Incentive compensation professionals work hard at developing incentive plans that drive employee motivation while also meeting their company’s strategic objectives. In the past, this has been achieved by using rules of thumb and stringent financial analysis. 

Yet, hard work is not enough in today’s turbulent times.  

Man leaning back in chair behind computer looking up at motivational words looking satisfied
Create a Great IC Program AND Make Sure it is Understood

Today, compensation professionals need to add a few more tools to their tool belt. 

Specifically, they need to add a deeper understanding of behavioral science and communication strategy. A great incentive program can be a defining factor in an organization’s success but as the world evolves additional measures are needed to ensure that it is resonating with and being understood by the field. Adding behavioral science into the mix can significantly improve your program’s impact and the performance of your teams. Tie these principles together with award-winning communication and you have a home run.  

These needs are driven by three main factors:

1) the changing work environment, 2) shifting employee expectations, and 3) changing market dynamics. 

Infographic with icons that shows the three main factors impacting total rewards in today's work environment
Factors impacting total rewards that can be addressed with behavioral science

First, the changing work environment is one in which the old ways of working no longer suffice. 

This is in part driven by COVID-19 but has also been generally shifting for the past 10+ years.  Our work is becoming more integrated, more automated, more social, more distributed, and requiring greater creativity and flexible response by workers. The challenge is that these new requirements require a new way to incentivize people.

Even in traditional sales where individual metrics have been the golden measure, work is shifting so that individual performance is tied to a number of other factors outside of sales control.  To maximize return, incentive professionals need to understand the psychology behind why employees do what they do – so that they are motivated to be flexible and creative in the changing work dynamics.  Behavioral science can help in identifying those underlying motives and guide IC Directors on how to tap into those drives.

Second, employee expectations have been shifting.

This began even before millennials entered the workforce and is now in hyper speed as Generation Z is coming on board.  The old ways of incenting people don’t have the same motivational pull or appeal that they used to.  There are new expectations about what a company provides employees – beyond just a bonus and good working conditions.  Workers are looking for companies to align with their purpose, provide them with non-work growth opportunities, and help them satisfy intrinsic needs.

Again, the design of a total rewards program needs to understand and take into consideration the root drivers of employee behavior.  People are expecting companies to treat them as emotional human beings and respect their individual desires.  Behavioral science provides a lens through which you can clarify what these new expectations are and how your company can satisfy them.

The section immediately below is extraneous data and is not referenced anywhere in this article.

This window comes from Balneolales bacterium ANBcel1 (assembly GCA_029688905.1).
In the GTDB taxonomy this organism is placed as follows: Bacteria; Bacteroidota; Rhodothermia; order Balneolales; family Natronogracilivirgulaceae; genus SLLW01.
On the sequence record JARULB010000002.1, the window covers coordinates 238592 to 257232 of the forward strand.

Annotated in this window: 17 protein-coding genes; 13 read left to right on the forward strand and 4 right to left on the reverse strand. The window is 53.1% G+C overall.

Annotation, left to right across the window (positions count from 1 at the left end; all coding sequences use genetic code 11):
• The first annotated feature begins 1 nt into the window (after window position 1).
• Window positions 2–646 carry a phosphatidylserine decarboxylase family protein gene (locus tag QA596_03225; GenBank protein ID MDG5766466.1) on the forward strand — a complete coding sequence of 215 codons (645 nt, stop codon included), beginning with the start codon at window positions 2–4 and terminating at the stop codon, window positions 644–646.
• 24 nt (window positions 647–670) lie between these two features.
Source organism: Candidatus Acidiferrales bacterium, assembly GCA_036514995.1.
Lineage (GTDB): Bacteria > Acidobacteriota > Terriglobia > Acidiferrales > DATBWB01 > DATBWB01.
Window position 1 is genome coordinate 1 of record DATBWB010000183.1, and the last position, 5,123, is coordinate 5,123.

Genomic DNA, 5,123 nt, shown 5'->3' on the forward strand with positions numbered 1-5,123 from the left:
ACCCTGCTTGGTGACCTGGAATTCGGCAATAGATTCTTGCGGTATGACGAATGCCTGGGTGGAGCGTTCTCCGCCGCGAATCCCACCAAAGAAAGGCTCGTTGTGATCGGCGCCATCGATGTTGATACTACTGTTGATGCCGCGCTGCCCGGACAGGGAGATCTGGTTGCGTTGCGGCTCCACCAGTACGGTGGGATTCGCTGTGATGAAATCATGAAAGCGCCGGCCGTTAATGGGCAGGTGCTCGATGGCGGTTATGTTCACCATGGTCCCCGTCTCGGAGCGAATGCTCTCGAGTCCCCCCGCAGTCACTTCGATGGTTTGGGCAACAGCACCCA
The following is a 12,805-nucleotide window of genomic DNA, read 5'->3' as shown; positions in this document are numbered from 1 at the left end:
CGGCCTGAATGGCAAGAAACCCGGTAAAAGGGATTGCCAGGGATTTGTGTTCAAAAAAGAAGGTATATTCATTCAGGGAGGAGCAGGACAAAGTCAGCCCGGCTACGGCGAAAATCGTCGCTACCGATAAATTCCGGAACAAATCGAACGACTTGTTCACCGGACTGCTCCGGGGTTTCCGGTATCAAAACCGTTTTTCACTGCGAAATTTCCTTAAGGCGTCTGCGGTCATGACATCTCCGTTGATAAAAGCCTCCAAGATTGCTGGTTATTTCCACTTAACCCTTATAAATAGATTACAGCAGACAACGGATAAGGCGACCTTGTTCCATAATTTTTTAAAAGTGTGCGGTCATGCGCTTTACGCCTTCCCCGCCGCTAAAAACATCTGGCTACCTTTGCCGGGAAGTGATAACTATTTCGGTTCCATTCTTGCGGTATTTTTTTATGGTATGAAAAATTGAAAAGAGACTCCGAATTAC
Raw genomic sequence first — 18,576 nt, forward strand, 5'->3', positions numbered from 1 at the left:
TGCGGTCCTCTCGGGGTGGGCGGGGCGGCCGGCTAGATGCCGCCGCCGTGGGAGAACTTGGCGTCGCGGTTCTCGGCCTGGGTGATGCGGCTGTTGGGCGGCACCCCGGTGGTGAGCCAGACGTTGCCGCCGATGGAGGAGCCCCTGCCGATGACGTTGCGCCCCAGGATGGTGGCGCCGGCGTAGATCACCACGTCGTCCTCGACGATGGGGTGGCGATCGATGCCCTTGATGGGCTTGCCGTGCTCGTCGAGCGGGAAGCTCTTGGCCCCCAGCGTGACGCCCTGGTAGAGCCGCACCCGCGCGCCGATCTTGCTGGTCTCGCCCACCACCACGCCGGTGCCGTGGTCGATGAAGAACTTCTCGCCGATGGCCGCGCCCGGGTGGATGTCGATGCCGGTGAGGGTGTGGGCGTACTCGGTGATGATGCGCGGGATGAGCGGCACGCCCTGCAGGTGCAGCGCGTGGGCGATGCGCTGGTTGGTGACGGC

Finally, the market is shifting quickly. 

With companies moving towards distributed workforces, top talent can work anywhere while staying home.  The speed of innovation and the fast-changing dynamics of automation and global competition, even in small business is rapidly accelerating change.  Political and social factors are interluding into workers’ lives more and creating new stresses and issues that they bring with them when they come to work.  Workers need to have reward programs that take these outside elements into consideration.  Understanding the impact that these changes can have on an employee’s well-being and motivational profile is essential to creating a successful total rewards program.  Behavioral science, once again, can offer some of those insights.

Overarching all of three of these elements is committing to developing incentive communication that works. Historically, most organizations have communicated incentives poorly. Whether it’s too much information, too little information, bad messaging, bad framing, or something else – these communications have a negative impact on otherwise great programs. You need their communications to both inform and engage – to spur new behavior and actions.

Power points and live meetings alone are no longer sufficient to effectively explain and excite employees about their incentives. It is not only the mode of communication, but also how those communications are crafted that needs to be updated. Most companies forget that they are dealing with emotionally driven human beings when they communicate. Using insights from behavioral science we know that the way a communication is framed, the words used, and the images that are presented can drive vastly different behavioral responses and performance. With shifting attention spans and evolving motivational drives, employees are looking for greater visual insights and more interaction that meet the standards they have become accustomed to in this digital day and age. 

If your compensation team embraces these new ways of thinking about work – integrating insights about why people operate the way they do into rewards design and implementing the best communication strategies – you can excel far beyond the competition in motivating your employees. 

Hit your home run today.

Work with us to integrate behavioral science into your total rewards programs and engage your team with our award-winning incentive communications.

Questions or comments? Use the form below or email them to behavior@lanterngroup.com

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